During the past two weeks, the United States has been in the throes of the presidential nominating process. At both the Republican and Democratic conventions, we’ve seen the banners, the posters and the flags waving for the respective candidates. While campaign advertisements and posters supporting candidates are nothing new, how did they become commonplace? The George Washington University Museum and The Textile Museum explores the evolution of American presidential campaigning in their new exhibit “Your Next President…! The Campaign Art of Mark and Rosalind Shenkman”, opening on August 27th.
The exhibition features rare presidential campaign textiles produced in the 19th century and collected by GW Board of Trustees member Mark Shenkman and his wife Rosalind. The exhibition also shows that the timely themes of immigration, protectionism, reform, prosperity and patriotism figured strongly in earlier campaigns that continue to resonate with voters today. According to Jane Freundel Levey, consulting curator at The George Washington University Museum and The Textile Museum, "In the 19th century, as the nation was working out its political growing pains, communications were primitive and literacy rates were relatively low. Patriotic textiles were an inexpensive, easily distributed, and colorful medium for speaking to the public and rallying them to partisan causes. The presidential campaign flags and kerchiefs in the Collection of Mark and Rosalind Shenkman circulated throughout the states and captured the issues of their day, issues that still occupy the American electorate in 2016."
Among the items on display include a rare flag that helped elect Abraham Lincoln in 1860 and the first American campaign textiles. The flags used during the Lincoln/Hamlin/Johnson campaign appear with different designs (the current design became with the blue background and the stars symbolizing the states on the upper left hand became standard design in 1912). However, flag makers during the period of Lincoln took liberties with the design. On one flag, during the Lincoln/Johnson campaign in 1864, the blue background was shifted to the upper right hand corner and the 35 stars spelled out Free, which proclaimed the GOP’s opposition to slavery during the Civil War and, an extra star, anticipates the addition of Nevada as a new state. An earlier flag from Lincoln’s 1860 campaign feature a “Great Star” pattern formed by the individual stars.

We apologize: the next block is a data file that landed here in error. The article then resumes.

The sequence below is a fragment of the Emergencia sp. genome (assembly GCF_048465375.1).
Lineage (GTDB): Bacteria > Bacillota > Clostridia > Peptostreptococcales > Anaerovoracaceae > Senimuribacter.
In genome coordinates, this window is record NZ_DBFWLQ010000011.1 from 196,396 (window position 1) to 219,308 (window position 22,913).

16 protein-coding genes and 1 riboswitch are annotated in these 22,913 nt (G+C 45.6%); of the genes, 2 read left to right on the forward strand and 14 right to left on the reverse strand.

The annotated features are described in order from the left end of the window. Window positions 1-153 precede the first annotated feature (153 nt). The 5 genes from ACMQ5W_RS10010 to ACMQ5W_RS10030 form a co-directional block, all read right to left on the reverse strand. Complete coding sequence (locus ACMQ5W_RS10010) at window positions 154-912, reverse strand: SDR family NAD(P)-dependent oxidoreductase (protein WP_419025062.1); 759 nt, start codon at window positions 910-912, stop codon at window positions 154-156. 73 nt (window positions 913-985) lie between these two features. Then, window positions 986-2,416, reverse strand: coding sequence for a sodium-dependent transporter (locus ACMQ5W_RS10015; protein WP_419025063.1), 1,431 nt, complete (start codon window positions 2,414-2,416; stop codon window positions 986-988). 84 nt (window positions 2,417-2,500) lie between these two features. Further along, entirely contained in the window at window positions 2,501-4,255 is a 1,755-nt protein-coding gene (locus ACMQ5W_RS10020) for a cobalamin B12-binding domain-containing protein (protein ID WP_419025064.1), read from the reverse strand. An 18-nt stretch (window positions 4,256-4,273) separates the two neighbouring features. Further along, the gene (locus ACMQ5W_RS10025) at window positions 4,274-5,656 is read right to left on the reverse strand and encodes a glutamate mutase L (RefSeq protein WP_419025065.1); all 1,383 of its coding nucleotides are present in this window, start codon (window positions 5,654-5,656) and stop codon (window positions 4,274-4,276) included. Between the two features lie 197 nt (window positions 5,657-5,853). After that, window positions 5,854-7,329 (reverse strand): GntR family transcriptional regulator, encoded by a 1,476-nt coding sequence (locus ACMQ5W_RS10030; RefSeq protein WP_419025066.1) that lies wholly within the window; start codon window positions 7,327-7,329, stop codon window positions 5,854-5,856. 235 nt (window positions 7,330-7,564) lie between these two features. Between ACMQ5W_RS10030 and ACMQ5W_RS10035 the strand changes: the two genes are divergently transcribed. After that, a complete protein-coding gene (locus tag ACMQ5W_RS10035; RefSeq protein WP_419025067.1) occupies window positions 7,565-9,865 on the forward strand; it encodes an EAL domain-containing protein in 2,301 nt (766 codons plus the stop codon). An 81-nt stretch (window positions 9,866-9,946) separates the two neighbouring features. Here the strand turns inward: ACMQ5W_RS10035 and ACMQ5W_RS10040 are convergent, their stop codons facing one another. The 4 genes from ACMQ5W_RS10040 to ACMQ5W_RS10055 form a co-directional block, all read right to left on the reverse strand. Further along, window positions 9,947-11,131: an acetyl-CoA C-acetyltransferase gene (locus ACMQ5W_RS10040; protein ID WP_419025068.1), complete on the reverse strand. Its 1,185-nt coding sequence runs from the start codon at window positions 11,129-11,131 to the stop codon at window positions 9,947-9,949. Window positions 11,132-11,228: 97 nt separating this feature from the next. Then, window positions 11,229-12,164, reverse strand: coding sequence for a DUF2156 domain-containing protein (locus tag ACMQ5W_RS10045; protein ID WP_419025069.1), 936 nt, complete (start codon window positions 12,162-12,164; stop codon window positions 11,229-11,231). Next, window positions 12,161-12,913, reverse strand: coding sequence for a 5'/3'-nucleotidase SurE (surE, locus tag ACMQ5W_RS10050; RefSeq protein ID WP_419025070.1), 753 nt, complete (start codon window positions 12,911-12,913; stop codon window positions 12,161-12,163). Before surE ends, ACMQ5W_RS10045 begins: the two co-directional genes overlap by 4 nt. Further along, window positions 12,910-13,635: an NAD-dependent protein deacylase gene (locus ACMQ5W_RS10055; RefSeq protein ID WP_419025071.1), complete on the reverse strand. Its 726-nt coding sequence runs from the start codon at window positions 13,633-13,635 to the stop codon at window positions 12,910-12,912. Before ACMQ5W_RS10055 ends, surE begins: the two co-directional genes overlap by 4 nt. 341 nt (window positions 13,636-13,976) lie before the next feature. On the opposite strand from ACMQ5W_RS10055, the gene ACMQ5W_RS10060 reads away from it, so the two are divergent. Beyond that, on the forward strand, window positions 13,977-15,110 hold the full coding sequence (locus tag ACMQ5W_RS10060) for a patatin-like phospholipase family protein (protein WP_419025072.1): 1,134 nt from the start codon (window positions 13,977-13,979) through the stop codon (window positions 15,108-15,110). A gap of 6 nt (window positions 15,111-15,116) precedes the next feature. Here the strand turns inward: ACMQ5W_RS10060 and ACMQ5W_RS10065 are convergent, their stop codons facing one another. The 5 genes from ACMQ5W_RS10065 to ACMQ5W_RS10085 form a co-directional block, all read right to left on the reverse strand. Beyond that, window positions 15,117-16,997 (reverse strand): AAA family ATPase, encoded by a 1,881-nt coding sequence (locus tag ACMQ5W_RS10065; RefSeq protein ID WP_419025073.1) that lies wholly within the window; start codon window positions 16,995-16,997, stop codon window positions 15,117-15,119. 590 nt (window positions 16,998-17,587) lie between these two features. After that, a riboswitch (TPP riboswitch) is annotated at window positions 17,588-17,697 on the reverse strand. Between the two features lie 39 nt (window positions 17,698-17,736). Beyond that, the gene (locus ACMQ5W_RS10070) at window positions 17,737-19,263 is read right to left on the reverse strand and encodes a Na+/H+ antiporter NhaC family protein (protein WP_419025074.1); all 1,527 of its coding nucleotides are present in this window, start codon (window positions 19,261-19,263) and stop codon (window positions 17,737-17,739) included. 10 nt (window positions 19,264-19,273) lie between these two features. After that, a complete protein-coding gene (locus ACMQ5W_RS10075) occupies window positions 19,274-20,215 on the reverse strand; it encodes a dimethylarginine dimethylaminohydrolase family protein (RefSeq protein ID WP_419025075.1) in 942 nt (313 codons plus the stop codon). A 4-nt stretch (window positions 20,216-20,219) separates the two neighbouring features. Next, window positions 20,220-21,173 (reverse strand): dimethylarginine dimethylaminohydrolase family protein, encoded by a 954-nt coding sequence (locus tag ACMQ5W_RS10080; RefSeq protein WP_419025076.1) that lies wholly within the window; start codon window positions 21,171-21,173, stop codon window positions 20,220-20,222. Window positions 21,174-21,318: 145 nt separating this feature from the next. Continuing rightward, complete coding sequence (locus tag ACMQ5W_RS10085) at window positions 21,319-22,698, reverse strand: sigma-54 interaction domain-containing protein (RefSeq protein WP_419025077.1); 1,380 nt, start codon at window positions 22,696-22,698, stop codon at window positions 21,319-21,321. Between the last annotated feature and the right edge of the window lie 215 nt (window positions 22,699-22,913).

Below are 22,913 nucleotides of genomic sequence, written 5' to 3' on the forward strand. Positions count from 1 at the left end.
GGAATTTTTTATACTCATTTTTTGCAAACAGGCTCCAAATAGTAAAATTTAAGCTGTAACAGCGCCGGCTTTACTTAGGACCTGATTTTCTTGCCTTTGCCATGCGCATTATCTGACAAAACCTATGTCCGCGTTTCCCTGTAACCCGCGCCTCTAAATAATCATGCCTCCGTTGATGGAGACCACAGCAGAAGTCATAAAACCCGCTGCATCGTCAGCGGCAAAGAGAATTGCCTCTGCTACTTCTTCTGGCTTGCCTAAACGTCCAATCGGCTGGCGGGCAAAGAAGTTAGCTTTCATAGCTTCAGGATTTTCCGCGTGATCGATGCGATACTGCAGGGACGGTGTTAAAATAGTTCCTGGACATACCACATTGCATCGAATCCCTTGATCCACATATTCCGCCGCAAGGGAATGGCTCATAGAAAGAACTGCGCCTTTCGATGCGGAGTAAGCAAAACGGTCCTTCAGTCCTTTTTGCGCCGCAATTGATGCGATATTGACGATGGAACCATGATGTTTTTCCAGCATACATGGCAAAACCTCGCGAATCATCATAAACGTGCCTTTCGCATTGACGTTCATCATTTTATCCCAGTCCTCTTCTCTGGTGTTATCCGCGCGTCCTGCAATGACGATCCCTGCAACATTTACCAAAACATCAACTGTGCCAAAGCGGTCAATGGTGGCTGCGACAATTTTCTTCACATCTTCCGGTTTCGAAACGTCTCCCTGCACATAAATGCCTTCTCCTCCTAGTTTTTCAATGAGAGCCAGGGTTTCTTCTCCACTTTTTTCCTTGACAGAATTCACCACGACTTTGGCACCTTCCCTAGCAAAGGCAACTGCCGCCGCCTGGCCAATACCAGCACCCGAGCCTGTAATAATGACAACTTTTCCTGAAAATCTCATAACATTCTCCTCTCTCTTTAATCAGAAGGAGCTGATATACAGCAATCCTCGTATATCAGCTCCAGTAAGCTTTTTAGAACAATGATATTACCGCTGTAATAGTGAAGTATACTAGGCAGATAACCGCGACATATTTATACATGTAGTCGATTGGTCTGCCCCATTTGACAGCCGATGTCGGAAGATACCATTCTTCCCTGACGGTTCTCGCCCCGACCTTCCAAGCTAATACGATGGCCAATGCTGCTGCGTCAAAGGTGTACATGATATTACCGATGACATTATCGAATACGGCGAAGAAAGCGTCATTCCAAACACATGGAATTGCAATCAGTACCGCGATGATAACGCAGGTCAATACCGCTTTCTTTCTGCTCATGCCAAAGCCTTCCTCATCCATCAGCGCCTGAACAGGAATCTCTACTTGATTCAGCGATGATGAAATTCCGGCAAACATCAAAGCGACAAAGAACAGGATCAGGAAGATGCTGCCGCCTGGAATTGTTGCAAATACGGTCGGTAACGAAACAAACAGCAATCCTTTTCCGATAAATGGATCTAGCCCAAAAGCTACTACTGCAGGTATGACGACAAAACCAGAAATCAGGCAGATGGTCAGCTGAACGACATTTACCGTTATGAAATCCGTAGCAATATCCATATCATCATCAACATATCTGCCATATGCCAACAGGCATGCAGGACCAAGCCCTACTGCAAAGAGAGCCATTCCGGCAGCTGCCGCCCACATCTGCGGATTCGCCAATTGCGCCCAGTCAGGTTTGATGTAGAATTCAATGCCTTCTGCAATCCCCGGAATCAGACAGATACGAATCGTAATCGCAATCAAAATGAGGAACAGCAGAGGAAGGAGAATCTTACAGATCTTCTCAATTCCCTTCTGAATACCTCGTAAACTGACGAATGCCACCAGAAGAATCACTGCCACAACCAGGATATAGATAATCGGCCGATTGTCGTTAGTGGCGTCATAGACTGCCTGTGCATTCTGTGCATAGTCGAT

Flags ranged in size from tiny (to mount on a popsicle stick) to gigantic (to adorn balconies). The show details the iconography, like a log cabin used on a flag during William Henry Harrison’s campaign, suggesting he was a man of the people when in actuality he was a Virgina aristocrat.
Theodore Roosevelt used imagery to connect with the American public. One item, a tribute pillow cover from 1906, was sepcifically designed for women to display in their home to influence male guests to vote for Roosevelt. Images included the president as a Rough Rider and as the winner of the Nobel Peace Prize for brokering the end of the Russo-Japanese War in 1905. Another Roosevelt memento, a campaign bandana, from his 1912 campaign when he ran as progessive. The symbols associated with the former president include a teddy bear and the “Big Stick.”
For more information, https://museum.gwu.edu/